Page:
Both my one-on-one session and the subsequent social media bullying highlight how prevalent spiritual abuse is in our world today. Spiritual abuse can be any type of abuse that occurs in a faith-based or spiritual setting, as well as abuse that is specifically aimed at someone’s spiritual well-being.
Some examples of spiritual abuse include:
- Using your religion’s holy book to control your choices (e.g., whether or when to have children, how to allocate your finances, etc.)
- Intimidation into conformity
- Insulting other belief systems
- Censorship from asking questions or disagreeing with the organization or leader
- Feeling isolated or rejected from your spiritual community
- Public shaming or humiliation
- Threat of spiritual consequences for not conforming
- Sexual or physical abuse within a spiritual community
In addition to these examples, another major type of spiritual abuse “introduces a grace-less contingency on our relationship with God.” In other words, this type of spiritual abuse involves teaching that God’s love and favor is contingent upon our actions. My session with this healer, and my experience afterward on social media, illustrate this particular form of spiritual abuse, as well as many of the examples listed above.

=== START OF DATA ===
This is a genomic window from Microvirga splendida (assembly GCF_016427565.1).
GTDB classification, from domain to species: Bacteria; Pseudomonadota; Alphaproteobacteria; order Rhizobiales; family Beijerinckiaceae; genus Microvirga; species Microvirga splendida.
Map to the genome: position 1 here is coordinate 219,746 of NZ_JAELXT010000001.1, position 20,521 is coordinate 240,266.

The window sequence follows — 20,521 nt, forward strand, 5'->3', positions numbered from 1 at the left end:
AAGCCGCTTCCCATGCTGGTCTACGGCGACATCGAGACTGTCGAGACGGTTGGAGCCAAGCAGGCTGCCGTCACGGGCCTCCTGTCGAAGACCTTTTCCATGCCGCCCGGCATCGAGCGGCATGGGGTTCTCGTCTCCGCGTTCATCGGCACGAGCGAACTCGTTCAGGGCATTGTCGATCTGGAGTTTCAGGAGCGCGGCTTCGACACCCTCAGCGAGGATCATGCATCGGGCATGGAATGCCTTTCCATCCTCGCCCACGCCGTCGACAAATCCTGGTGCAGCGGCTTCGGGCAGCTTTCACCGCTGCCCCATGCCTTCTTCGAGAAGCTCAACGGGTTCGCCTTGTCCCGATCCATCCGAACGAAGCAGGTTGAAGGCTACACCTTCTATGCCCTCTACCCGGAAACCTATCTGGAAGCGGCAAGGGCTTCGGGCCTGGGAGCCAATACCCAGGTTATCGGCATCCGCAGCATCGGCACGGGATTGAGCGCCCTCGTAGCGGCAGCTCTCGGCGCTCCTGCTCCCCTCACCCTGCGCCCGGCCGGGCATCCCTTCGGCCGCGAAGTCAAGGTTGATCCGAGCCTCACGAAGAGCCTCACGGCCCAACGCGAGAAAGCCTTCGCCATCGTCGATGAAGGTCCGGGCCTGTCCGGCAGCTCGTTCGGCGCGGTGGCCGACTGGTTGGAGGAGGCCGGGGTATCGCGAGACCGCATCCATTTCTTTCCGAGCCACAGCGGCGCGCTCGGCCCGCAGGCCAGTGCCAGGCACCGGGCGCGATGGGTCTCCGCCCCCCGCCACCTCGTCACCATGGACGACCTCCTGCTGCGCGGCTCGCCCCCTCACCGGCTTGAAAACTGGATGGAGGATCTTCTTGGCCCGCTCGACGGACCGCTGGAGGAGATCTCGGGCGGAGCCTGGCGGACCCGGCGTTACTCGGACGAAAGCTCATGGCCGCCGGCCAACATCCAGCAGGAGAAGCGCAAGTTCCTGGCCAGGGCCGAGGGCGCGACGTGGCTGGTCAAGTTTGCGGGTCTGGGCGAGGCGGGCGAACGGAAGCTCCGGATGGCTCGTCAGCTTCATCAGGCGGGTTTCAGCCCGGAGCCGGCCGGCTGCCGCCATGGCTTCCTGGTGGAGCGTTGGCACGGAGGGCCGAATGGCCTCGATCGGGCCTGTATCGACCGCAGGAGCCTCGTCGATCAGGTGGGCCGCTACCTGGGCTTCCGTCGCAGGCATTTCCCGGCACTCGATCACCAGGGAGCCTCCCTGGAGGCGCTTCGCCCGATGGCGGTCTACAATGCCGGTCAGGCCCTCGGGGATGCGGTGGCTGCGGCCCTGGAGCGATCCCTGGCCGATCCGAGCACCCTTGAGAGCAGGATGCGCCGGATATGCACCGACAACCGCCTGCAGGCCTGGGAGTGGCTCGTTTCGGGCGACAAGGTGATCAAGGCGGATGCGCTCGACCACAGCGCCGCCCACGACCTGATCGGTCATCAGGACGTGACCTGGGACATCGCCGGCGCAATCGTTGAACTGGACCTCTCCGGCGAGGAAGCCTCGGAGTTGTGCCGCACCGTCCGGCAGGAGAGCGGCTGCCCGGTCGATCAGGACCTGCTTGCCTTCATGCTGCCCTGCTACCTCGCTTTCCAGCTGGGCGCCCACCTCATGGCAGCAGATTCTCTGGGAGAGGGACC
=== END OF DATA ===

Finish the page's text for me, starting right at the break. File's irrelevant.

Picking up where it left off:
Spiritual abuse has not had a lot of media coverage in the past, perhaps because for a long time it was not considered actual abuse, or as “bad” or damaging as other forms of abuse. Fortunately, this is changing, and more and more books, podcasts, and other forms of media are addressing spiritual abuse and trauma.
One such podcast is The Rise and Fall of Mars Hill, in which those at Christianity Today cover how spiritual abuse and trauma occurred in one particular church community. In a bonus episode called “Healing and Resurrection after Spiritual Trauma,” trauma therapist Aundi Kolber addresses spiritual abuse and the treatment of those who have suffered abuse at the hands of religious and spiritual leaders and organizations.